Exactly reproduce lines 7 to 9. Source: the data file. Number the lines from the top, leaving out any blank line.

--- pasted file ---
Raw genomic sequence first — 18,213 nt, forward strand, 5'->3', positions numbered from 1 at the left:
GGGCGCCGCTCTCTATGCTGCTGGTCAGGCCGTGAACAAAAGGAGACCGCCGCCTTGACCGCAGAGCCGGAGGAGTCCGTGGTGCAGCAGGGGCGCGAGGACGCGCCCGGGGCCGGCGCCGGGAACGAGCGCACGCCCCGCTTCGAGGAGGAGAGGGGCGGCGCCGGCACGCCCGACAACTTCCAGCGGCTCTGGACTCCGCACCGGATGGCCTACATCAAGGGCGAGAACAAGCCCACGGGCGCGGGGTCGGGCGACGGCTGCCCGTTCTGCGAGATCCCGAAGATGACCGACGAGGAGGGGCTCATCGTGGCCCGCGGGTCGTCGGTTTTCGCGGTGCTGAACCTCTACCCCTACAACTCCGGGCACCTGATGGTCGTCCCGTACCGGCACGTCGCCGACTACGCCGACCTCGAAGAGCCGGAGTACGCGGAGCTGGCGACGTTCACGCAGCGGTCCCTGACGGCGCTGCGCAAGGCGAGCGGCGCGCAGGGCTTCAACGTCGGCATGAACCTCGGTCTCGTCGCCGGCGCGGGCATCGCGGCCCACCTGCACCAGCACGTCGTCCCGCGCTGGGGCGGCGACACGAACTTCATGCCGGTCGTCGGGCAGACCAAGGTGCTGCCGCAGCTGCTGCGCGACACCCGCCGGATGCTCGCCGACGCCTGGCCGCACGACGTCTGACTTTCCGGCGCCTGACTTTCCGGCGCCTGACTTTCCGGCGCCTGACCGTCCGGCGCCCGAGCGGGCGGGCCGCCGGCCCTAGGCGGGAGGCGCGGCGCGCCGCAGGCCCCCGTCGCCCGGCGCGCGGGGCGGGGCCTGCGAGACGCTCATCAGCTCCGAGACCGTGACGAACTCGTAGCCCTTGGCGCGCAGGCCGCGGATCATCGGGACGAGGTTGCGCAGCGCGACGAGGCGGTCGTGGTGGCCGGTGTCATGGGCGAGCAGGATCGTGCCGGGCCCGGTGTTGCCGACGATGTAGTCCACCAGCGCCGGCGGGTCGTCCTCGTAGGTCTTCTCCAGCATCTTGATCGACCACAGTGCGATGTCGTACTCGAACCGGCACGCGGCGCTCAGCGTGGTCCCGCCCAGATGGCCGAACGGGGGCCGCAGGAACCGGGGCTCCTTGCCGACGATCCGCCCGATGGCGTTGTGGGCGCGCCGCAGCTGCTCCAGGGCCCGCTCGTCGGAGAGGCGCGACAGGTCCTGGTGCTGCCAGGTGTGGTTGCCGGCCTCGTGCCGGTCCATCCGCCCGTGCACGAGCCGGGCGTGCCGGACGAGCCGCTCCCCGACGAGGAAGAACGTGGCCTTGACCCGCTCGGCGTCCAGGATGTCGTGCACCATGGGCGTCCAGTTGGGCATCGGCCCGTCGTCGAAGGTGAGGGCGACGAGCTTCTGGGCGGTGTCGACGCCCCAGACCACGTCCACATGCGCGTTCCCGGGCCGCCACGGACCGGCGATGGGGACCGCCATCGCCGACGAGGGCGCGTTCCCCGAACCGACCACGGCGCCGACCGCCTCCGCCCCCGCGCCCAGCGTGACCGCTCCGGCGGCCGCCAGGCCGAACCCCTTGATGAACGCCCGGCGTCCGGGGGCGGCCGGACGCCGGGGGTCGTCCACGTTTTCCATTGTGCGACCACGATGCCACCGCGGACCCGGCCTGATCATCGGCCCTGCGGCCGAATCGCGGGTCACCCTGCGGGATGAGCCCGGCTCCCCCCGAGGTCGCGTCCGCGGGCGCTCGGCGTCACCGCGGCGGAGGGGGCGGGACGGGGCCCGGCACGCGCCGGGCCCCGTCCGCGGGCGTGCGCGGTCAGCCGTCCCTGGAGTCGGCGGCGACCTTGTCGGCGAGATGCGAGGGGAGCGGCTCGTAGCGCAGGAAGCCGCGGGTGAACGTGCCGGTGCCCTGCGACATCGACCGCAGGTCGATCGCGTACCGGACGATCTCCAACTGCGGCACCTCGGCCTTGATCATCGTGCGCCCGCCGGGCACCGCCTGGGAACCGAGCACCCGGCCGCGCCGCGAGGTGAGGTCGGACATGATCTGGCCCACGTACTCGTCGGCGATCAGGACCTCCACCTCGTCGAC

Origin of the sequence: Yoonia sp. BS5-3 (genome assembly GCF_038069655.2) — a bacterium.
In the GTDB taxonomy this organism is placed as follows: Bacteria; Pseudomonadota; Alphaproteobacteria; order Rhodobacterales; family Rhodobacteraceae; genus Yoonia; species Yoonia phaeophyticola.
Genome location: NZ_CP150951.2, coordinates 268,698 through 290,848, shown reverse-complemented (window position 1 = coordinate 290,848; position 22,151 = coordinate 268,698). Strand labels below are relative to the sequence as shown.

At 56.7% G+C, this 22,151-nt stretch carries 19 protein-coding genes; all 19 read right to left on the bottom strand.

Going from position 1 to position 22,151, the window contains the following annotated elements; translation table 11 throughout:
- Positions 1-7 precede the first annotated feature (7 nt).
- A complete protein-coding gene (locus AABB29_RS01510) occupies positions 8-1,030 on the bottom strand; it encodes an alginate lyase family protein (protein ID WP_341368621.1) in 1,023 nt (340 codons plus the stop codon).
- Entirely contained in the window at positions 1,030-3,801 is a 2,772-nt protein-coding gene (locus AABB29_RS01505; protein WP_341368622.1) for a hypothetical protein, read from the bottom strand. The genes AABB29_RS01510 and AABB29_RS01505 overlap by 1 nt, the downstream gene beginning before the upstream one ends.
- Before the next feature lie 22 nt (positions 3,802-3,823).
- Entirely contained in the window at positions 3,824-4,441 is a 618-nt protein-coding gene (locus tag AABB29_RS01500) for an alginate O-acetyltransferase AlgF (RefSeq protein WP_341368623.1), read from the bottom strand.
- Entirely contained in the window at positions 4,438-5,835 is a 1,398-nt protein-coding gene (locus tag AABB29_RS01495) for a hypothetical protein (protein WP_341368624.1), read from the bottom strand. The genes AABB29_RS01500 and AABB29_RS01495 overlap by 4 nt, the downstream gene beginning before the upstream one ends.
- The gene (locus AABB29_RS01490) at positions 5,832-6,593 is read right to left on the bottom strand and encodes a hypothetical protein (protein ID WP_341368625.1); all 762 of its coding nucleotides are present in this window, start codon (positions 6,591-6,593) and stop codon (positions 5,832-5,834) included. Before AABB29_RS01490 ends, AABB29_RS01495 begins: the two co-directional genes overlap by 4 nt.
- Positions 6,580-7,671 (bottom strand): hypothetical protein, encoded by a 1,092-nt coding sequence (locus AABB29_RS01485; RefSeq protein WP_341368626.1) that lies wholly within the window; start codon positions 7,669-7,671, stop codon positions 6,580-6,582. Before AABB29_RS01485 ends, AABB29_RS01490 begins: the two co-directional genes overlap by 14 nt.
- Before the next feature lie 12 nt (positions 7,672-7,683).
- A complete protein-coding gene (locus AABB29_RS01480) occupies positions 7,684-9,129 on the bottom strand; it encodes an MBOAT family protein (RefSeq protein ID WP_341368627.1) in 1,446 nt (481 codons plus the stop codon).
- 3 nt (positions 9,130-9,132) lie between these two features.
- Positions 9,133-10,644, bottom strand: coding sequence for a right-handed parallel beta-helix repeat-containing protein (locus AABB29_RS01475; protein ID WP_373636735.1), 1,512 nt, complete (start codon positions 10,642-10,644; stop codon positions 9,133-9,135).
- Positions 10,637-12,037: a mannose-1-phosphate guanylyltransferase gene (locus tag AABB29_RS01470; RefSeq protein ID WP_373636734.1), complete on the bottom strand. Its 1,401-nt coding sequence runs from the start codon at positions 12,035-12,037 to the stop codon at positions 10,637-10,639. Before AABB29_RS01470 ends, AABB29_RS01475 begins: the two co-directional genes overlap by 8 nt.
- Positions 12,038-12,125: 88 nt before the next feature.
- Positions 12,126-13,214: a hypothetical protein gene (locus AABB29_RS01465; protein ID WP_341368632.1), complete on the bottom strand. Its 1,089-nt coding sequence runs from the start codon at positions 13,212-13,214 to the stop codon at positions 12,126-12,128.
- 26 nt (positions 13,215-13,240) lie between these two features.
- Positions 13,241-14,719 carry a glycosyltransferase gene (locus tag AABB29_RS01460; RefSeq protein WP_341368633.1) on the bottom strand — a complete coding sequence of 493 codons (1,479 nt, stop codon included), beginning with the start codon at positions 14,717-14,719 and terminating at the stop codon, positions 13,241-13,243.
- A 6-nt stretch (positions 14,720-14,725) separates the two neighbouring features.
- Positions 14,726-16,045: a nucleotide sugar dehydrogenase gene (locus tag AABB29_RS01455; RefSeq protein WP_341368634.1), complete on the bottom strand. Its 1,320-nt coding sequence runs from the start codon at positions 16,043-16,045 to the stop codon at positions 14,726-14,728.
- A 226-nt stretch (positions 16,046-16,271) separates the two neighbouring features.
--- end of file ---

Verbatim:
Going from position 1 to position 22,151, the window contains the following annotated elements; translation table 11 throughout:
- Positions 1-7 precede the first annotated feature (7 nt).
- A complete protein-coding gene (locus AABB29_RS01510) occupies positions 8-1,030 on the bottom strand; it encodes an alginate lyase family protein (protein ID WP_341368621.1) in 1,023 nt (340 codons plus the stop codon).